Pregnant women who binge drink risk stillbirth

Women who continue to drink alcohol after they know they are pregnant, especially in large amounts, including binge drinking, may increase the risk of stillbirth (fetal death), a new study shows.

Compared with non-drinkers, the risk for stillbirth was twofold higher among women who averaged three or more alcoholic drinks a week and partook in two or more binge drinking episodes during the first 16 weeks of pregnancy, the study team reports in the medical journal Obstetrics and Gynecology.

They defined binge drinking as consumption of five or more alcoholic drinks on any one occasion.

For their research, Katrine Strandberg-Larsen, of the University of South Denmark, in Copenhagen, and colleagues asked 86,752 women about their alcohol intake during the first 16 weeks of pregnancy. They women were enrolled in the Danish National Birth Cohort between 1996 and 2002.

Nearly 24 percent reported at least one binge drinking episode during the first 16 weeks of pregnancy, most of which occurred during the first 6 weeks, the investigators report.

Fetal death occurred in 3,714 (or 4.2 percent) of the pregnancies. Of these, 3,270 were spontaneous abortions and 444 were stillbirths (fetal death).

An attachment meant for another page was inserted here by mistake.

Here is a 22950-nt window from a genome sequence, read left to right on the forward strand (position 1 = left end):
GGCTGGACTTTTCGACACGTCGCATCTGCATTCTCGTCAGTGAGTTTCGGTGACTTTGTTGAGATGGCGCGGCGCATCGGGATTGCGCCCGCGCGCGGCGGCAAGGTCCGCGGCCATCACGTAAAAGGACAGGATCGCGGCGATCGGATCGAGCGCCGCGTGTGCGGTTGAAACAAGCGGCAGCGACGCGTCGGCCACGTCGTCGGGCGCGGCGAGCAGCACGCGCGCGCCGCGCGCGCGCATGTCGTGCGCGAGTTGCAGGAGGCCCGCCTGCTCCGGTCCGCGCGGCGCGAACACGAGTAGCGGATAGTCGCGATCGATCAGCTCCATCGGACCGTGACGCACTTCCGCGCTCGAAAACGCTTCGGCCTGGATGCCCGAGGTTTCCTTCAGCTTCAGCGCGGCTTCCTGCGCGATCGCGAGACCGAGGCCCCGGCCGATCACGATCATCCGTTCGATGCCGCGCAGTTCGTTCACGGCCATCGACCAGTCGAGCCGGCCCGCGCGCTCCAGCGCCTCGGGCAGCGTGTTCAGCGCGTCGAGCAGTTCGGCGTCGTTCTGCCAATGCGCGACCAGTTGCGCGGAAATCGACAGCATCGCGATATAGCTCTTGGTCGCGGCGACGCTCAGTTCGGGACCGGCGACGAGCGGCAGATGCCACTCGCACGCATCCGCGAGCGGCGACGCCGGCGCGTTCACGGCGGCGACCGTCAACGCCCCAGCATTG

“We found no association between binge drinking in the first 16 weeks of pregnancy and the risk of spontaneous abortion in clinically recognized pregnancies,” they report.

“We did, however, find an elevated risk of stillbirth for mothers who had three or more episodes of binge drinking, and women with a weekly consumption of three or more drinks and at least two binge drinking episodes had twice the risk of fetal death as women who abstained from alcohol intake during pregnancy.”

In light of these findings, the researchers suggest that pregnant women, and those who plan to become pregnant, avoid alcohol consumption. They also emphasize that, “for the time being, women have no reason to fear that a single episode of moderate binge drinking in the pre-recognized part of pregnancy will impact fetal survival.”

SOURCE: Obstetrics and Gynecology, March 2008.

Provided by ArmMed Media